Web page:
Iran has firmly opposed the proposed security pact between Afghanistan and the United States, highlighting that differences on crucial issues between Tehran and Washington will persist, despite the game-changing nuclear deal that was signed in Geneva last month.
On Tuesday, Iran’s Foreign Ministry spokesperson Marziyeh Afkham stressed that the proposed Bilateral Security Agreement (BSA) between Kabul and Washington will not serve the government of Afghanistan, its people or the region. The BSA would anchor the legal regime that would apply to American troops in Afghanistan, who would be earmarked to stay beyond 2014, when most of the U.S. forces are to withdraw.
The security pact — which would allow the stationing of 8,000 to 12,000 troops — has stirred a heated debate inside Afghanistan and beyond.
Analysts point out that positioning of U.S. forces in their thousands will have an impact not only on the stability of Afghanistan, but of neighbouring countries as well, including China, Pakistan, India, Iran, the Central Asian Republics and Russia.
A day earlier, Iran’s Deputy Foreign Minister for Asia-Pacific and Commonwealth Affairs Ebrahim Rahimpour announced that Afghan President Hamid Karzai is slated to visit Iran shortly. “In this trip, [Mr.] Karzai will hold meetings with [Iranian] officials, particularly President Dr. [Hassan] Rouhani,” Iran’s English language Press TV quoted Mr. Rahimpour as saying.
He pointed out that Iran would convey to the visiting President that the agreement would “harm the long-term interests of the Afghan nation and government.” “Iran, as a friend of Afghanistan and Hamid Karzai himself, has stressed its concerns several times and will again raise these issues and concerns in the course of the next trip,” the Iranian diplomat said.
Mr. Rahimpour pointed out that the agreement would spiral extremism in Afghanistan. The Iranian position clashes head-on with the stance adopted by the West. On Tuesday, NATO Secretary General Anders Fogh Rasmussen warned that if Mr. Karzai fails to sign the security deal with the U.S., NATO would also withdraw its training and advisory mission in Afghanistan after 2014.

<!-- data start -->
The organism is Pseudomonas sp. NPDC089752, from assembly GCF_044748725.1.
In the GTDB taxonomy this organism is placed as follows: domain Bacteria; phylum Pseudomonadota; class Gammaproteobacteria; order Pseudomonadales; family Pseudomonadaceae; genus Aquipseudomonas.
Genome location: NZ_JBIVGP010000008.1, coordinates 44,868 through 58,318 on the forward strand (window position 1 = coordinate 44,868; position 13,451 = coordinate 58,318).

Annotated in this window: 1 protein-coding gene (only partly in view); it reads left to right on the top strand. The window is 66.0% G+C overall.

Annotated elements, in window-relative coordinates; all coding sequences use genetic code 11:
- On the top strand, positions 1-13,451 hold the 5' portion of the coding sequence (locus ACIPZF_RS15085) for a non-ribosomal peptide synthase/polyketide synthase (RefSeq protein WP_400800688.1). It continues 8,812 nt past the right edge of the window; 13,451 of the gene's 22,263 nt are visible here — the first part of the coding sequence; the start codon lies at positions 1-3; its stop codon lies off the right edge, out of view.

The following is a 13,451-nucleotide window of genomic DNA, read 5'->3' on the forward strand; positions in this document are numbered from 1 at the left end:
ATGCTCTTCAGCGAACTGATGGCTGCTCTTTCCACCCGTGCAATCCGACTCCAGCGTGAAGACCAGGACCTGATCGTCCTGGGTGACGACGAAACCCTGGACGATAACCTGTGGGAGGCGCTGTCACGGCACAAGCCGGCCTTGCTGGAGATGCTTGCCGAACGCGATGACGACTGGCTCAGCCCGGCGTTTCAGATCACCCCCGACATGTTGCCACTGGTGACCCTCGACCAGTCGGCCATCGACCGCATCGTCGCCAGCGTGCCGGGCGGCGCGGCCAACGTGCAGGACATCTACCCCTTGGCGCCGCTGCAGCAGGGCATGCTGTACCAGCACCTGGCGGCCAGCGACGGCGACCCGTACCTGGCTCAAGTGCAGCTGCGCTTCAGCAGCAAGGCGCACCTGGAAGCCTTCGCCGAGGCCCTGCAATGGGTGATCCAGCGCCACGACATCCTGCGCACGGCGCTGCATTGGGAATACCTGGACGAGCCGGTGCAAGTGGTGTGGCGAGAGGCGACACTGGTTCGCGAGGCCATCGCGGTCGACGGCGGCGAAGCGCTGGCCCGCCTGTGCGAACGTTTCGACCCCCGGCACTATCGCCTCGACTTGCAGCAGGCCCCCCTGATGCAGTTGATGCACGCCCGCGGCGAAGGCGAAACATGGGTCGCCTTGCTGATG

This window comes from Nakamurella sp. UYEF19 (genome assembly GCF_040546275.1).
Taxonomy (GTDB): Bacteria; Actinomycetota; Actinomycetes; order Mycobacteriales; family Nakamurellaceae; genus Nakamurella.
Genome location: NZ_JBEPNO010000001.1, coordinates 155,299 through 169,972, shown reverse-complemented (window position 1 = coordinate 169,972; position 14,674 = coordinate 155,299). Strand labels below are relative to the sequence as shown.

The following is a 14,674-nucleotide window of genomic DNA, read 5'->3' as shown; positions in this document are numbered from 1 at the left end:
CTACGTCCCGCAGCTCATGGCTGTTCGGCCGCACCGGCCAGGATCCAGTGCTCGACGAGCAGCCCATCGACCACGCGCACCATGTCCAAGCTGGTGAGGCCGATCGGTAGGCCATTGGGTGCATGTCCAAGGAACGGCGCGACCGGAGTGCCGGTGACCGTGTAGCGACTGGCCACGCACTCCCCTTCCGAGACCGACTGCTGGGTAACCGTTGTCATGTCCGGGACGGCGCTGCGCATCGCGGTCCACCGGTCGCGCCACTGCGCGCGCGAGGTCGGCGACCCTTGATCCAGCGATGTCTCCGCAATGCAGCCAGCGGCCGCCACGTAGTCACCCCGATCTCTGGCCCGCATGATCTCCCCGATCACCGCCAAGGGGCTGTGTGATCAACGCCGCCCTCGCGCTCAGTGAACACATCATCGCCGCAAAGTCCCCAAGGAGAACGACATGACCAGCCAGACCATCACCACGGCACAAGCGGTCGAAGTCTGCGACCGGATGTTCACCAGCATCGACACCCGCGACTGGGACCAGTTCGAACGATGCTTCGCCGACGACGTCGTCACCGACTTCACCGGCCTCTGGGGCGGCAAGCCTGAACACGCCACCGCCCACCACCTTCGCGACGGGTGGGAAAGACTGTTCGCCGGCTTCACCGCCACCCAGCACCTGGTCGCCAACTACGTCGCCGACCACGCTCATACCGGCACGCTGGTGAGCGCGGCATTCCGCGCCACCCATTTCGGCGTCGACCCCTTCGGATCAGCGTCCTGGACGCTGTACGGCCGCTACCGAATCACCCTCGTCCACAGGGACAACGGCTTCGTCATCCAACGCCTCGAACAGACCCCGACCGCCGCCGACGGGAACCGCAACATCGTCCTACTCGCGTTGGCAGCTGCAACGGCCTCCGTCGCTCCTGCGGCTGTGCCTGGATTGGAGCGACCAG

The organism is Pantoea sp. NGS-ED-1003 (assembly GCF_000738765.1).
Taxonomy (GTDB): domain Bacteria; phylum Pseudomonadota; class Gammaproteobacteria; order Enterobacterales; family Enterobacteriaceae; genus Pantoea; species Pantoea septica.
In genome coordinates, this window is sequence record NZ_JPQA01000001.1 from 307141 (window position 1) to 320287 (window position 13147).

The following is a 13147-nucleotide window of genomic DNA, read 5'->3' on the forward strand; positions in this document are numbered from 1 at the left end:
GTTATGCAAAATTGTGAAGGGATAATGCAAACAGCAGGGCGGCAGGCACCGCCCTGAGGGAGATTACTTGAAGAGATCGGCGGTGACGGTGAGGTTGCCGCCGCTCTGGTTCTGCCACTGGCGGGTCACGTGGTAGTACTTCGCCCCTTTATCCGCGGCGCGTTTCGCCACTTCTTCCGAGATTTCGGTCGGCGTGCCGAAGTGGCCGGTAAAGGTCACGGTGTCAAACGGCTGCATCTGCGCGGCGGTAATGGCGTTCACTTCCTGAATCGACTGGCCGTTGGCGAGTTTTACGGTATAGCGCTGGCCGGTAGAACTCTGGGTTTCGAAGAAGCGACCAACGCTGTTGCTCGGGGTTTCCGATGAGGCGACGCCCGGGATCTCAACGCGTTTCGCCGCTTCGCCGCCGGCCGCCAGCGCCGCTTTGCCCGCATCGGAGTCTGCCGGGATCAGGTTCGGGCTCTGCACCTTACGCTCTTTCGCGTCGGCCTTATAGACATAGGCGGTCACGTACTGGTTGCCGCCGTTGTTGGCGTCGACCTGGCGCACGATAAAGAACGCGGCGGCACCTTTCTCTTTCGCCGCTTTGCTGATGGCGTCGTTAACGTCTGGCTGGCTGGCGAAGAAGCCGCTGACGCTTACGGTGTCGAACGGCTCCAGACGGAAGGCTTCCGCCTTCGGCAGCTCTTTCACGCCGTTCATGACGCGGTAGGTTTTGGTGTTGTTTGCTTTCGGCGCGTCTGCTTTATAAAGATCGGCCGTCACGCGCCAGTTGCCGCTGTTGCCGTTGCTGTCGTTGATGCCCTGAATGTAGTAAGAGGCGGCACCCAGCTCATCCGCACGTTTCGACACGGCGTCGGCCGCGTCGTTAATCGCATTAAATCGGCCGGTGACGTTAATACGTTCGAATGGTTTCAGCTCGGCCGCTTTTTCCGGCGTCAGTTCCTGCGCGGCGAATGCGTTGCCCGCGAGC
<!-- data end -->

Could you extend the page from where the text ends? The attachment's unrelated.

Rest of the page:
“It is clear that if there is no signature on the legal agreement, there can be no deployment and the planned assistance will be put at risk,” Mr. Rasmussen told reporters on his arrival at Brussels for a two-day gathering of NATO Foreign Ministers.
President Karzai’s proposed visit to Iran is part of his accelerated effort to consult regional leaders on the proposed deal. The Afghan President also plans to visit New Delhi later this month.
Over the weekend, Mr. Karzai hosted Nawaz Sharif, the Prime Minister of Pakistan — a country that, for reasons of geography and history, will continue to exercise substantial influence over Afghanistan.
Xinhua is reporting that talks between the two leaders focused on the promotion of a dialogue between the Afghan government and Pakistan-based Taliban leaders. During a press conference with Mr. Karzai, Mr. Sharif stressed that his government would allow members of the Afghan Peace Council to meet senior Afghan Taliban leader Mullah Abdul Ghani Baradar, who was freed by Pakistan, apparently at Mr. Karzai’s request. This would encourage a process of national reconciliation to make some headway.
Afghanistan’s Grand Council, Loya Jirga, has already approved the proposed BSA. However, Mr. Karzai’s government maintains that the pact can go through only after next year’s presidential elections.